In the second edition of his unique study of peer relationships in childhood, Dr Barry Schneider re-examines this fundamental aspect of childhood. Taking the work of Jacob Moreno as its starting point, the book provides an up-to-date and accessible understanding of how children develop social competence in different environments, from school to cyberspace. It is informed by a cross-cultural perspective that examines how peer relationships vary in different cultures, as well as among children who have migrated to a new culture, and provides increased coverage of how bullying is perceived and managed within peer groups. The book is informed, too, by new research techniques, both qualitative and quantitative, which mean we know far more about how children relate to each other than ever before.
Childhood Friendships and Peer Relations is a fascinating and very timely overview of what we know about making friends and enemies in childhood, showing how these relationships can have lasting effects. It will be essential reading to all students of Developmental Psychology and Educational Psychology, as well as anyone training towards a career working with children and young people.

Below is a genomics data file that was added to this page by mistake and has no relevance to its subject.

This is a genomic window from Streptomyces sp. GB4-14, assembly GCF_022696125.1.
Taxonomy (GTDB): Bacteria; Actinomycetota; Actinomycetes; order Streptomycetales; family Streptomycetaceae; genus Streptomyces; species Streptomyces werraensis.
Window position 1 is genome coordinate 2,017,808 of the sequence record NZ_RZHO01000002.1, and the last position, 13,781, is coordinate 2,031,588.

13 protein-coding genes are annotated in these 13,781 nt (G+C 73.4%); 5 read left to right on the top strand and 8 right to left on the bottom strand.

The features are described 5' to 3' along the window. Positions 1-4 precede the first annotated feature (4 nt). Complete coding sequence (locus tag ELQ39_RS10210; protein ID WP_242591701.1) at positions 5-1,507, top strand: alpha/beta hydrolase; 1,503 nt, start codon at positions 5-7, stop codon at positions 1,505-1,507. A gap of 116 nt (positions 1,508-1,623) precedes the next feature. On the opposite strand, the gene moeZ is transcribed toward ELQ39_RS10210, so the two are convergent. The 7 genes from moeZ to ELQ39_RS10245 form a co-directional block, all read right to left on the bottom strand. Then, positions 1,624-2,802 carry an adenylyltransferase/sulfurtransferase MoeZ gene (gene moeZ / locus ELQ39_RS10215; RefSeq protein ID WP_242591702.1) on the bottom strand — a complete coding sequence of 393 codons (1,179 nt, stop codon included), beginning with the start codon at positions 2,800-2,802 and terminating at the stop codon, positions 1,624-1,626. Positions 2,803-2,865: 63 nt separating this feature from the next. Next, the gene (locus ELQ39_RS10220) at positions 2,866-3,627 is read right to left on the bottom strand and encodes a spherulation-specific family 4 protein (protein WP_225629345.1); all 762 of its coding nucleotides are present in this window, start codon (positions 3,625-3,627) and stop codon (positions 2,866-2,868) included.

Table of Contents
1. Theoretical and historical roots of peer relations research 2. The Importance of Peer Relations: Coping with the Stresses of Life 3: Where Does Social Competence Come From? 4. Peer relations and success at school 5: Defining Social Competence and Determining What it Looks Like 6. Techniques for Assessing Children’s Peer Relations 7. Relationships at the Dyadic Level 8: Peer Relations of Children with Atypical Patterns of Development 9. Cultural Differences in Peer Relations 10. Cultural imprints on children’s friendships 11. Electronic Communication and Peer Relationships: Barry H. Schneider and Yair Amichai-Hamburger 12. Facilitating Children’s Peer Relations
Barry H. Schneider is Professor of Psychology at the University of Ottawa, Canada